1   function buildGrid() { 2       board = board.firstChild; 3       var tempArray = []; 4       tempArray = board.childNodes; 5       for (var j=1; j<=game.rows; ++j) { 6           var tempArray2 = []; 7           tempArray2 = tempArray[j-1].childNodes; 8           for (var i=1; i<=game.columns; ++i) { 9               var name = "cell"+i+"_"+j; 10              var x = (i-1)*game.spacing; 11              var y = (j-1)*game.spacing; 12              var type = tempArray2[i-1].attributes.type; 13              game.path.attachMovie("cell", name, ++game.depth); 14              game.path[name]._x = x; 15              game.path[name]._y = y; 16              game[name] = {x:i, y:j, name:name, type:type,                 clip:game.path[name],                 dot:game.path[name].tile.dot}; 17              game[name].clip.tile.gotoAndStop(type); 18         } 19      } 20      initializeBall(); 21  }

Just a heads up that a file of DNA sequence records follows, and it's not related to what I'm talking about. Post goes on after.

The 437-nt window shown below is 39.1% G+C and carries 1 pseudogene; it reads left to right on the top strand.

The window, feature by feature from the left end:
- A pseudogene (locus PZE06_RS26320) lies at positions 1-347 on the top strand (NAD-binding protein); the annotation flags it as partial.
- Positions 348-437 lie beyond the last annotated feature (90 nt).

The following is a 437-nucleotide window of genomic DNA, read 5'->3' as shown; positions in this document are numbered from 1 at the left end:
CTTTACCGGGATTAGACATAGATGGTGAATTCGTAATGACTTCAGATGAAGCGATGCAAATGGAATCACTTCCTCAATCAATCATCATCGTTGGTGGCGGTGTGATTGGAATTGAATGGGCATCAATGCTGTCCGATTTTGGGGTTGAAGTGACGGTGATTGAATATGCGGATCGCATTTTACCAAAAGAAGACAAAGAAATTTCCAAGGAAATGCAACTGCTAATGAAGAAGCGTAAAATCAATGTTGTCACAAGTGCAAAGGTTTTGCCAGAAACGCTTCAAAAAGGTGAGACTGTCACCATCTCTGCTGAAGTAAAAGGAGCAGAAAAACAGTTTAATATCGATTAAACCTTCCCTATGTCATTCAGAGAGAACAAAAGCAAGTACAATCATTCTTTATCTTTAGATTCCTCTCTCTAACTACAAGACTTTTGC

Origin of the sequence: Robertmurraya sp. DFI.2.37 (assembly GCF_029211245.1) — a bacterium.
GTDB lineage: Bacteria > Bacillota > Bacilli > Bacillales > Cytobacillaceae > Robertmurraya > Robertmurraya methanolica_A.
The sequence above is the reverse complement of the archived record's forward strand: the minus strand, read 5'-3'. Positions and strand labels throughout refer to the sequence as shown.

Line 2 of this function sets the contents of the XML object to that of its first child node. The next two lines create an array of the child nodes of the <map> node. That means that every element in this array contains a <row> node. Lines 6 and 7 create an array that contains the child nodes of the jth <row> node from the tempArray array. The child nodes of a <row> node are the <cell> nodes. In line 12 we set a local variable called type that stores the number extracted from the type node of the ith <cell> node in the tempArray2 array.

There is one more addition to the ActionScript on this frame the detectDot() function. A reference to a cell movie clip is passed into this function, and a hitTest() is performed between ball and dot. If the hitTest() method returns a value of true, then a collision occurred, and dot has its visibility set to false.